Geneablogy: An occasional Journal about our experiences exploring our heritage

Sunday, October 8, 2000

After all these long posts, here's a relatively short one. About a month ago, I got e-mail from Carol saying she had been back to the Hoyt library in Saginaw and gone through the Germans to America books, and had found a listing for Emil Prillwitz, although not for Helen or her mother. Also, the listing in the book had his village as "unknown". I told her that it would be a good idea to get a copy of the original ship's record, because the people who did the books didn't always do a good job, particularly on villages, and they might have just missed Helen. She asked about the Mormons, so I e-mailed her about what to expect when she went to a Family History Center. In the meantime, Laura and I went into the city a couple of weeks ago to meet friends of hers from college for a day in Central Park. Unfortunately, her friend got sick, and they just missed us when they tried to phone, so we wound up going into the city and meeting the husband, who had been sent in to let us know that the day was blown. Anyway, after having lunch with him, Laura and I went over to the NYC Public Library on 5th Avenue and 42nd Street. I had entered the details Carol had sent into my Palm Pilot, so it was pretty quick work to find the actual film that had Emil's passenger list on it. He came over on the ship "Slavonia" from Stettin (today Szeczin, Poland), arriving in New York on March 16, 1888, aged 35. All that was in the Germans to America books. What they had missed was that his home town was listed. Emil, and presumably Helen, were from Pyritz, Prussia, which is known today as Pyrzice, Poland, about 30 miles or so south of Szeczin. That's a fact that Carol has been looking for for a long time, and she was pretty happy to find it out. I looked through the rest of the list, but there was no evidence that Helen came over on the same ship, something I thought was pretty strange, since she was in Saginaw by 1889 and married to Ralph Sr. in 1890. I would have expected that they came over on the same ship, but I guess not.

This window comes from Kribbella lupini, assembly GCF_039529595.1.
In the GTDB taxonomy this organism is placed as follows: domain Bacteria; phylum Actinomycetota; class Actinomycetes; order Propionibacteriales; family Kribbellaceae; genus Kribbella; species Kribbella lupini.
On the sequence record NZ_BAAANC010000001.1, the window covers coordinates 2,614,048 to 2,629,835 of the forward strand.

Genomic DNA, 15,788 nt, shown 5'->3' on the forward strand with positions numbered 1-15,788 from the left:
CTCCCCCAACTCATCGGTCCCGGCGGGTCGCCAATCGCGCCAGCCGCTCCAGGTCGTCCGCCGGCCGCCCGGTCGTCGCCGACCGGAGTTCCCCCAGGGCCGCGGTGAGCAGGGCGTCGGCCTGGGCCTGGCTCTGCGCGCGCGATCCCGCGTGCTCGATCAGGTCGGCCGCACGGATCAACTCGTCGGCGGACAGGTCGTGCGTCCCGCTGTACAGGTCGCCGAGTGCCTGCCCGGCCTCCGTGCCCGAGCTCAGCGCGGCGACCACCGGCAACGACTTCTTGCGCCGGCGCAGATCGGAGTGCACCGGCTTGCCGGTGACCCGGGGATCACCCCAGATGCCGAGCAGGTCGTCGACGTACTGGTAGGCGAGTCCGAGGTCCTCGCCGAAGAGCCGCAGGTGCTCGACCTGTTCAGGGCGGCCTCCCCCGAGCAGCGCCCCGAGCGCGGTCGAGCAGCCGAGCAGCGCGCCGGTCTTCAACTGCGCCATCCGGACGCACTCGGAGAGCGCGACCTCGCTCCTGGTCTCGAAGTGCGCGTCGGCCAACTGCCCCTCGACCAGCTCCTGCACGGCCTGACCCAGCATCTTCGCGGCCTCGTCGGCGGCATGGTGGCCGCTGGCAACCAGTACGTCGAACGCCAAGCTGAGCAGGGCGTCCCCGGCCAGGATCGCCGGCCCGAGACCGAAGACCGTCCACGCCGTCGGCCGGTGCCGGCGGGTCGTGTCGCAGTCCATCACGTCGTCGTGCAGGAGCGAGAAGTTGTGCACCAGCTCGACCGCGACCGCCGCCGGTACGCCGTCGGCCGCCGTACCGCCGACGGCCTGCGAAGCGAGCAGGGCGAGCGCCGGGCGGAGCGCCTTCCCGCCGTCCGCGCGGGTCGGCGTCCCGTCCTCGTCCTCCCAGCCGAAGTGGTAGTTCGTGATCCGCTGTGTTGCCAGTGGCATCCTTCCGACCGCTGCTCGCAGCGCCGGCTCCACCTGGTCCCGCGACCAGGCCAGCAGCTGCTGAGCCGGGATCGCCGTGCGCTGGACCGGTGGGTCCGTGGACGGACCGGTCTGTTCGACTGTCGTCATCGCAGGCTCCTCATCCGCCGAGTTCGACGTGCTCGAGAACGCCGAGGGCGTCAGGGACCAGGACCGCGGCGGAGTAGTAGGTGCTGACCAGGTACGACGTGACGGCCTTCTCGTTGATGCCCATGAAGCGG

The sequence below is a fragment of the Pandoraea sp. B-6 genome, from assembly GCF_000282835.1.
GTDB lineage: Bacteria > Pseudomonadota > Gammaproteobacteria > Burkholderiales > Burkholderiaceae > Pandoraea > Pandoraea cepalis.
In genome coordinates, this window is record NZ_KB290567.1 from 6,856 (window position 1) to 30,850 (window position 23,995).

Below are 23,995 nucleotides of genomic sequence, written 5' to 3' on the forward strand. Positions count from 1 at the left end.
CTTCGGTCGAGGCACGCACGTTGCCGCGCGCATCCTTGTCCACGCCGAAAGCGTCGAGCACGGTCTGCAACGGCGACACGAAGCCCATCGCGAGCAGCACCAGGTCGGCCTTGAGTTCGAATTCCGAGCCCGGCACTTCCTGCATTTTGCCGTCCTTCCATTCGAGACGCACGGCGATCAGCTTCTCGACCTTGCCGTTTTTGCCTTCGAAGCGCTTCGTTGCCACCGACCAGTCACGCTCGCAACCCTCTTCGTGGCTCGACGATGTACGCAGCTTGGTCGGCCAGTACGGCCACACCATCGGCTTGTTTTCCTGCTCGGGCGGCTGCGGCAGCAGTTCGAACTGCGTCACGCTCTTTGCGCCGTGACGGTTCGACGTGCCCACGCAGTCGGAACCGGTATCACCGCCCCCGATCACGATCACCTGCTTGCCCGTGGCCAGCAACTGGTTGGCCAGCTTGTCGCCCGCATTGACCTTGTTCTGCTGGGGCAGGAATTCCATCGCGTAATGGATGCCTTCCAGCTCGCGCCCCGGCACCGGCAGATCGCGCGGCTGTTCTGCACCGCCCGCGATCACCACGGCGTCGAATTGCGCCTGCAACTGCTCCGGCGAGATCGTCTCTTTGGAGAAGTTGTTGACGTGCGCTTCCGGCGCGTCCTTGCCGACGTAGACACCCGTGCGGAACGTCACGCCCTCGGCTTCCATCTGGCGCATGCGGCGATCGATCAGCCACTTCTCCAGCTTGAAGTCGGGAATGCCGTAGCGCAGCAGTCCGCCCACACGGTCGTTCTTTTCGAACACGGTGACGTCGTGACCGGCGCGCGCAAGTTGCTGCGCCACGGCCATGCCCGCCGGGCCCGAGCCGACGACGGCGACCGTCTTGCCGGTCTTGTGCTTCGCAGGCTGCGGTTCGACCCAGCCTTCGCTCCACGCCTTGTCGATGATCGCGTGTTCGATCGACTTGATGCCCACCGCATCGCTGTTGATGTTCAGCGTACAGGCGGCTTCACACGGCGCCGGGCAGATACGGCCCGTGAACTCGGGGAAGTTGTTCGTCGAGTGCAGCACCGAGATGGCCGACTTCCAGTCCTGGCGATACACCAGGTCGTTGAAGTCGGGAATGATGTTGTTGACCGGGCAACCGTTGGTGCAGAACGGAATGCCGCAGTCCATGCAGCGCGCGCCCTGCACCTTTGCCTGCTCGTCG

Looking for information about Pyritz, I came across the sad story of the town's obliteration in World War II (search for "Pyritz"), complete with the claim that no genealogical records survived. However, the Family History Center catalog records for Pyritz shows church records from 1796 to 1873 in their holdings. Helen was 17 when she married Ralph in August, 1890, which means she was born between August, 1872 and August, 1873, and her birth might be recorded in the church records. 1872 appears to be missing from the microfilms. There's civil registration records, but they run only from 1874 to 1877, too late for Helen, although they might have information about Anna or one of the other sisters.

Posted at 11:57:57 PM